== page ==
creative ramblings & reverie

Friday, December 23, 2011

Writing Spaces

Writing Christmas cards.  Writing always fraught with whatever the year has given or taken.

Clearing the deck—or desk—for Janus, god of beginnings and ends, passages of whatever sort.  Looking behind; looking ahead.  Writing on the threshold of two years, in that shivery liminal space smelling of old woodsmoke and cardamom where everything again for just a night or two seems possible.

image:  While I was writing Christmas cards, Blue Is Bleu

Christmas Lists

What I would like for Christmas:

. an old Jaguar MK2—so I could hang a jaunty wreath from the hood ornament
. a pure soprano voice, with which to join the university church choir
. stripy legwarmers and slouch socks
. an autumn in Mallorca, to see the saffron crocuses in bloom
. to give our cottage passive solar heat
. a half a dozen Yorkshire curd tarts
. shade trees, or even one, in which to hang a temple bell
. to find a long, newsy letter from Shakespeare tucked into an old book
. to be imperturbable
. to be unfailingly kind
. joy, oh joy, for all the world


Friday, December 16, 2011

Writing Spaces

Natural objects that can just as happily be the subject of writing as its medium.  Feathers and shells and pigments, clay and bone.

image:  The Scriptorium

Writing Exercises

When Stuck

Gail Sher, One Continuous Mistake

• Write the same scene every day for two weeks.

Getting at Your Character(s)

Marguerite Duras, The Lover (shifting times, voices)

• Write about the same event in first person, third person, and first person looking back from a later time in life.
• Have three other characters in their own voices respond/react to something your character does.
• Write down the first three abstract terms that come to mind (well-being, thievery, chance, e.g.), and then explore what specific personal associations those have for your character(s).  Elaborate anything promising into a scene.

Cataclysmic Events

Or unbearable emotions—how to write about them.
Very big
Very small
Removals in time, distance, voice (humor, irony)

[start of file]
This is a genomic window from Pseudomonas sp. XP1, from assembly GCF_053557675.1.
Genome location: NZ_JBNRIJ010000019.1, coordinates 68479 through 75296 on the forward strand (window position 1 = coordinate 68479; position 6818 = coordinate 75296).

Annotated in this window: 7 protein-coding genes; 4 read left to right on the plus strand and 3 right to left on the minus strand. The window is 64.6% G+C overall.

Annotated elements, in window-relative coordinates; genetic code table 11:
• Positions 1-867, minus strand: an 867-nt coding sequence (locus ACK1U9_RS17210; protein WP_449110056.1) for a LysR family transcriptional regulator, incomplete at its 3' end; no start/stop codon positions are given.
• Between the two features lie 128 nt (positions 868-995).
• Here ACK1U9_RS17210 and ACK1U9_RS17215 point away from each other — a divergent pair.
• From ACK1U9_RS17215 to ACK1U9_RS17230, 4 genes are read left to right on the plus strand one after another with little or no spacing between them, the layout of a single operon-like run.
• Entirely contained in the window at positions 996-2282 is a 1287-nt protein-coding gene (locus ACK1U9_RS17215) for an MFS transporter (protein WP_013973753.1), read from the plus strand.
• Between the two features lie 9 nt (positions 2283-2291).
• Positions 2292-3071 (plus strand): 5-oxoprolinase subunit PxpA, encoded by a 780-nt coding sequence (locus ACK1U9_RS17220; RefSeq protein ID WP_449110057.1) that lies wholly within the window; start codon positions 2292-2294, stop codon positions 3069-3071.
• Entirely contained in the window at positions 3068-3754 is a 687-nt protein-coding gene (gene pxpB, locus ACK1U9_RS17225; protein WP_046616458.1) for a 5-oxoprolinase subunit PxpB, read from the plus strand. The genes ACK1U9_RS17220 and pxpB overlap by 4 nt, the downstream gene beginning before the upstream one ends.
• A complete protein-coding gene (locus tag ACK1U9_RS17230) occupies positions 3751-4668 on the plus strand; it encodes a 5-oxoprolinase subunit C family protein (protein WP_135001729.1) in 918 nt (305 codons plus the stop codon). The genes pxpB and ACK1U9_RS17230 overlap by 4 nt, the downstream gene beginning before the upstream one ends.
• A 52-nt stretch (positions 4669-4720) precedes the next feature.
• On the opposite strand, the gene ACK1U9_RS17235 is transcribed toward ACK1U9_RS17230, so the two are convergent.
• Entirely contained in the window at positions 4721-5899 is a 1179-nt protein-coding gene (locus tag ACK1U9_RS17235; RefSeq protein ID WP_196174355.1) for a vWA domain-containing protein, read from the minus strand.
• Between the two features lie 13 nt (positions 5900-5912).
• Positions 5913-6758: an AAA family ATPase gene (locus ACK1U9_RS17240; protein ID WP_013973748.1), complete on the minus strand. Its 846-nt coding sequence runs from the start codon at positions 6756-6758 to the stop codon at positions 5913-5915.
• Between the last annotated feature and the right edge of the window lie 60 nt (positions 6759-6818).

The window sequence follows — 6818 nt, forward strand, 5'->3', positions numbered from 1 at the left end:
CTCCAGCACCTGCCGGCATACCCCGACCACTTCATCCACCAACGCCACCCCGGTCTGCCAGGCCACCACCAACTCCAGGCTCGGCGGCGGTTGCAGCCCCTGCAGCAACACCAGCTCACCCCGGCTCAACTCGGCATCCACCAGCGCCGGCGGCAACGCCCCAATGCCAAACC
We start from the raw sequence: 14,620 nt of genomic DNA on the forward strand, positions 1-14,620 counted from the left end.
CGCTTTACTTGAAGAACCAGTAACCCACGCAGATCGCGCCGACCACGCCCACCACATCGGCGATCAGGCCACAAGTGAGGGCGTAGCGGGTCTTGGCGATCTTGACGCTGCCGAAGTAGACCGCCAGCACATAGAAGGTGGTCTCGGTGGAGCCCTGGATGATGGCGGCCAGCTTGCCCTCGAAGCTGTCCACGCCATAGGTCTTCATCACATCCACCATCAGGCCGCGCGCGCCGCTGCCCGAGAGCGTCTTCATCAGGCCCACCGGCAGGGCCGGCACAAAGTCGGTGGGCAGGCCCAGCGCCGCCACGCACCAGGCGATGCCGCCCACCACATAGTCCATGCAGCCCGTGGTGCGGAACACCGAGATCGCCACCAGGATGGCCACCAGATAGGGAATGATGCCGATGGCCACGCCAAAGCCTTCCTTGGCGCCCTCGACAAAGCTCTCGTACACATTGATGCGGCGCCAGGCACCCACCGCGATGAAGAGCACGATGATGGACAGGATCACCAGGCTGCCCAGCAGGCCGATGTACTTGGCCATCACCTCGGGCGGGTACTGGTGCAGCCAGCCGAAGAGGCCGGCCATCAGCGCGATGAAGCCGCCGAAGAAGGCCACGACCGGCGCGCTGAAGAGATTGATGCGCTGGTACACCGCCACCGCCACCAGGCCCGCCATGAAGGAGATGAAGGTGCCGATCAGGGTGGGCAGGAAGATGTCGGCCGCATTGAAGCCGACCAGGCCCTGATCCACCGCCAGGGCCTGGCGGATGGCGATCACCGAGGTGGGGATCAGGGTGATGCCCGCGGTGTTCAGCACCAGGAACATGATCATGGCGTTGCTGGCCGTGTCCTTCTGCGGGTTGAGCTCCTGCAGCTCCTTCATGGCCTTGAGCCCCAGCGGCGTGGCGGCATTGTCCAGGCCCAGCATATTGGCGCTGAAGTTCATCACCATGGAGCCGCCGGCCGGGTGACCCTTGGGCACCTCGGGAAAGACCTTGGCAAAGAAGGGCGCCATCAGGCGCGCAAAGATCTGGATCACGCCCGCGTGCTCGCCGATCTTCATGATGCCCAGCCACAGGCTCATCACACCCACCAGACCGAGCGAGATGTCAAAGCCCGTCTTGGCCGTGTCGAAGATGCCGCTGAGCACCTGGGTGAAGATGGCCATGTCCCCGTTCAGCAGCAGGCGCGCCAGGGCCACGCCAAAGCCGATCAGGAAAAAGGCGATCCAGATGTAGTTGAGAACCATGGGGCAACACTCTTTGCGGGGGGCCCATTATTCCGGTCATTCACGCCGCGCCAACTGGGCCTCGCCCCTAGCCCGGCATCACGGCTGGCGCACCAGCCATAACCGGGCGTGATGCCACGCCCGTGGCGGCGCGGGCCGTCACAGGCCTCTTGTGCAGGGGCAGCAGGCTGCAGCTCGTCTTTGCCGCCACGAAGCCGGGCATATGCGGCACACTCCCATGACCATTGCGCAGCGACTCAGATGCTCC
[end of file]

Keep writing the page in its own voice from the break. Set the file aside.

Vikram Seth, An Equal Music (big)
Marguerite Duras, The Lover (distancing)
Vladimir Nabokov, Bend Sinister (small)
N. Scott Momaday, House Made of Dawn (big)
Gail Sher, One Continuous Mistake (small)
Michael Ondaatje, Anil’s Ghost (rock carvings) (big)
Michael Ondaatje, The English Patient (Kip, Katharine) (big)
Harriet Doerr, Stones for Ibarra (distancing)

• Try writing the same painful scene (or immediate reaction to it) both very big and very small.
• Distance your character in time or space or tone from the event or emotions.


Harriet Doerr, Consider This, Señora (colors, formality)
Marguerite Duras, The Lover
N. Scott Momaday, House Made of Dawn (foreshadowing scene)
Vikram Seth, The Golden Gate
Derek Wolcott, Tiepolo’s Hound

• Experiment with different tones:  poetic, grand, biblical, melodramatic, journalistic, gothic, cinematic.  Write the same scene in at least two distinctive tones.
• Try the key elements of the scene as a sonnet, a haiku, blank verse.

Windows on the World

Factual or whimsical entr’actes, opening everything out.
Natural history

N. Scott Momaday, House Made of Dawn (myths)
Peter Matthiessen, At Play in the Fields of the Lord (moths)
Michael Ondaatje, Anil’s Ghost (atlas, rock carvings)
Michael Ondaatje, The English Patient (winds, maps, Herodotus)
Susan Brind Morrow, The Names of Things (language, animals)

• List a few intriguing windows which might be appropriate in your novel.  Write a paragraph for each, doing research if necessary.


Michael Ondaatje, The English Patient (the white goat)

• Choose three meaningful objects from three different times of your character’s life.  Write a paragraph about each.


Michael Ondaatje, The English Patient
Michael Ondaatje, Anil’s Ghost
Dorian Llywelyn

• Map your character’s life (or mental/emotional life).  Important features, landmarks, distances, boundaries, etc.
• Describe a physical map that somehow illuminates your novel.

The Meta-story

Stepping outside the story (or appearing suddenly in the story as author, stage manager, puppeteer, god) to achieve some effect.  What does it do to the novel?  What do you risk?

John Cheever, Oh What a Paradise It Seems
Marguerite Duras, The Lover

• Experiment with one or more of these devices.

Friday, December 9, 2011

Writing Spaces

The allure of books—no less today, for some of us, despite Kindles and iPads and the rest.

image:  Books, flypapertextures


She lay alone, only the aged beekeepers on the mountain.  And the god whose temple Nikos once uncovered there.  Fitting for her to end where he’d begun.  Fallen over one of his old stones.  At eighty, finally getting to them.  Understanding what he’d offered her.  This mountain and sky.  The ancient sage.  Too late.  Herself.


Friday, December 2, 2011

Writing Spaces

 Simplicity itself.  And clear of clutter—what a concept!

image:  Plzeň, former Franciscan monastery, scriptorium (early 14th Century), Jan Sokol


Some offerings in a minor key—

months passing—
yellow acacia faded,
and this playbill too

after the storm,
old trees huddled around
a broken branch of pine

boats washed ashore,
and a “tide of bodies,”
after the tsunami

a bit of orange peel,
color and fragrance
all but disappeared

drowned villages,
bells tolling on and on